Of all the reactions thus far to the “jaw-dropping” Marriott hotel-chain data breach, the strongest unsurprisingly came from the U.S. Senate’s leading privacy advocate, Democrat Ron Wyden of Oregon.
“If history is any guide, this megabreach will be like the others that came before it—the company will apologize, proclaim that it values its customers’ privacy, and then offer useless credit monitoring to the millions of Americans impacted by this years-long breach,” he said in an email to Gizmodo.
Marriott, in an SEC statement disclosed on Friday, said that the personal information of “up to approximately 500 million guests” may have been accessed by intruders of its Starwood reservation system. Of those records, roughly 65 percent contained addresses, dates of birth, passport numbers, and more. Worse still, Marriott indicated that it may have stored the private keys needed to decrypt payment card information alongside the information itself in an unencrypted format—which, if true, constitutes a major lapse in accepted key management procedures.
“Clearly the current status quo isn’t working—the Federal Trade Commission needs real powers with strong teeth in order to punish companies that lose or misuse Americans’ private information,” said Wyden, adding: “Until companies like Marriott feel the threat of multi-billion dollar fines, and jail-time for their senior executives, these companies won’t take privacy seriously.”
Early this month, Wyden released draft legislation, dubbed the Consumer Data Protection Act, which would impose fines of up to $5 million on executives of companies with annual revenue of $1 billion or greater. Executives found to have intentionally misled the FTC could face up to 20 years in prison under Wyden’s legislation, which has not yet been formally introduced.
Jailing executives for failing to prevent so-called “megabreaches,” particularly when negligence is determined the leading cause, is not a new idea. But it is one that few lawmakers have jumped behind.
Senator Ed Markey, the Massachusetts Democrat who pressed the FTC to develop new security rules for data brokers in the wake the Equifax breach, agrees with Wyden that it may be time to consider jail as punishment for executives in the wake of data breaches arising from incompetence, his spokesperson told Gizmodo.
In a statement, Markey said Americans “deserve real action,” calling the breaches like the one at Marriott, “a black cloud hanging over the United States’ bright economic horizon.”
“It’s time for Congress to pass comprehensive consumer privacy and data security legislation that requires companies to adhere to strong data security standards, directs them to only collect the data they actually need to service their customer, and creates penalties for companies that fail to meet them,” he added.
Following Equifax, Exactis, and the myriad Facebook scandals involving wholesale heists of Americans’ private data, Congress fumbled at every pass to push through legislation that might deter sensitive data exposures born of corporate malfeasance. Privacy remains, at least in Washington, primarily a spring-time issue, as the November midterms illustrated, with only a smattering of candidates willing to dedicate any real time talking about privacy with an election in the balance.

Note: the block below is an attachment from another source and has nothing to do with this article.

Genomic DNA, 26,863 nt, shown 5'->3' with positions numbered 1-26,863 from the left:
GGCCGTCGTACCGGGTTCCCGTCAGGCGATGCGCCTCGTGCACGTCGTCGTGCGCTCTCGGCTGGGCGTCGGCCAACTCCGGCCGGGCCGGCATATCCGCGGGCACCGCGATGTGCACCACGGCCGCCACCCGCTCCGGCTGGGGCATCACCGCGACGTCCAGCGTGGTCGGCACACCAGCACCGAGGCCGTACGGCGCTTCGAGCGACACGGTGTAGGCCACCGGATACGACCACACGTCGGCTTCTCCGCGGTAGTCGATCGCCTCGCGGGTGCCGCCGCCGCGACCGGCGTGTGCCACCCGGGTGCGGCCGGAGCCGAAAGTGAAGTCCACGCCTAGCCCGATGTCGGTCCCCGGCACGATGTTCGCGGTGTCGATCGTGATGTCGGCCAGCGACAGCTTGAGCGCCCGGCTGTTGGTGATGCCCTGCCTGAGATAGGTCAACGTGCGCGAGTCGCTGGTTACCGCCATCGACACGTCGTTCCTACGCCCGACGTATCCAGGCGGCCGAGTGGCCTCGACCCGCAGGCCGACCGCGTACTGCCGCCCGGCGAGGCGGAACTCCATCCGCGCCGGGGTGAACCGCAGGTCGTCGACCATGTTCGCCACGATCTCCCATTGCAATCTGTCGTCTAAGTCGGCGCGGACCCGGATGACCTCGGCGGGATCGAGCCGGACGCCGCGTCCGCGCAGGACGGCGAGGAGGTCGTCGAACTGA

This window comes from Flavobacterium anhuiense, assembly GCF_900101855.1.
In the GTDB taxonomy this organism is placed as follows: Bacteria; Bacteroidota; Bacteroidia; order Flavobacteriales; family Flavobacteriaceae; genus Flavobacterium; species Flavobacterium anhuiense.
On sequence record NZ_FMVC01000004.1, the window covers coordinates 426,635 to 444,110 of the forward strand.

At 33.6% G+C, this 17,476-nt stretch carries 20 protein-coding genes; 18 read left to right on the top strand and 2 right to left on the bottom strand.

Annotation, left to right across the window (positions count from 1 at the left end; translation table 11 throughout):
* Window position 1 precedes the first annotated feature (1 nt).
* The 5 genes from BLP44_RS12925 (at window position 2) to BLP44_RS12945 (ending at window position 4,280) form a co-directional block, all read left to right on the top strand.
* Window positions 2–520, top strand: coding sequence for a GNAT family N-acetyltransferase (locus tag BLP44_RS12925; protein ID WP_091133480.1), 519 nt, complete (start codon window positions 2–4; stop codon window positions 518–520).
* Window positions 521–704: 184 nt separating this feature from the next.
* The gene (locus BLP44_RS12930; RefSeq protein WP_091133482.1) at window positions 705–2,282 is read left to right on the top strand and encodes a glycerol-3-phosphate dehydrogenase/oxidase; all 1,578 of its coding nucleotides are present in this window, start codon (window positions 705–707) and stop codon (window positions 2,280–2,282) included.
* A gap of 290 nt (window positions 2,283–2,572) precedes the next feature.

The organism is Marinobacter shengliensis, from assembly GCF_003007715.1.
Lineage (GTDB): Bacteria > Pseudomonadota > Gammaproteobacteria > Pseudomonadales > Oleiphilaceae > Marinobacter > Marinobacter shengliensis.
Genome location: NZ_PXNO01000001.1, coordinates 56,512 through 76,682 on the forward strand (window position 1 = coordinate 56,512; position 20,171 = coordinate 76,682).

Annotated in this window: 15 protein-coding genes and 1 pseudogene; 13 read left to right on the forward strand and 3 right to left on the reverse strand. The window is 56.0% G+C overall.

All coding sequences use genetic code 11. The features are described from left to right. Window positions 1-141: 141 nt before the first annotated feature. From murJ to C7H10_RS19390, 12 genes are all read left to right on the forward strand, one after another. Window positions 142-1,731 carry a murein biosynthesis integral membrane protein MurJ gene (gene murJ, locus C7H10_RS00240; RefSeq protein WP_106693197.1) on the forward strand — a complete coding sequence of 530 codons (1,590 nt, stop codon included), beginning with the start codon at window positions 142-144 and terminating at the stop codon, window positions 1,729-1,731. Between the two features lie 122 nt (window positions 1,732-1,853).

Not all of Wyden’s colleagues favor pushing jail-time as a solution, however. Virginia Democrat Senator Mark Warner, for example, believes the answers lie instead in “major” and “costly” penalties for corporations, said a senior aide. Warner himself on Friday acknowledged that major breaches seem to occur nearly “every other day,” and he warned against accepting this as “the new normal.”
“We must pass laws that require data minimization, ensuring companies do not keep sensitive data that they no longer need,” he said in a statement. “And it is past time we enact data security laws that ensure companies account for security costs rather than making their consumers shoulder the burden and harms resulting from these lapses.”
The notion that we should jail executives for data containment failures is, according to Mark Testoni, chief executive at SAP National Security Services, “a little strong.” What’s sorely needed is a public debate, he said, similar to that which took place in Europe before enacting the General Data Protection Regulation (GDPR).
“A few years ago, this event would have been top banner—today it’s below the fold and not loudly covered on video media,” he added, noting that the public is apparently “becoming de-sensitized to these attacks.”
Whatever role financial and potential criminal penalties might play in shoring up corporate data security, the first step in solving the problem of “mega-breaches” may lie in more thoroughly educating both the public and the companies hosting their data. This is a solution, or at least part of one, that Testoni is first to acknowledge has its limits. He recalls, for example, public awareness campaigns in the 1970s aimed at stemming auto fatalities in the U.S. “Despite quantum progress since then, 30,000 people a year still die on the road, and we are desensitized to this—unless it strikes close to home,” he said.
“It’s important to remember that public education on the topic remains important,” he added. “Our behaviors as individuals and employees are often central to vulnerabilities. Much like awareness for auto safety, it’s a process, not an event, and we’ll improve but are unlikely to perfect.”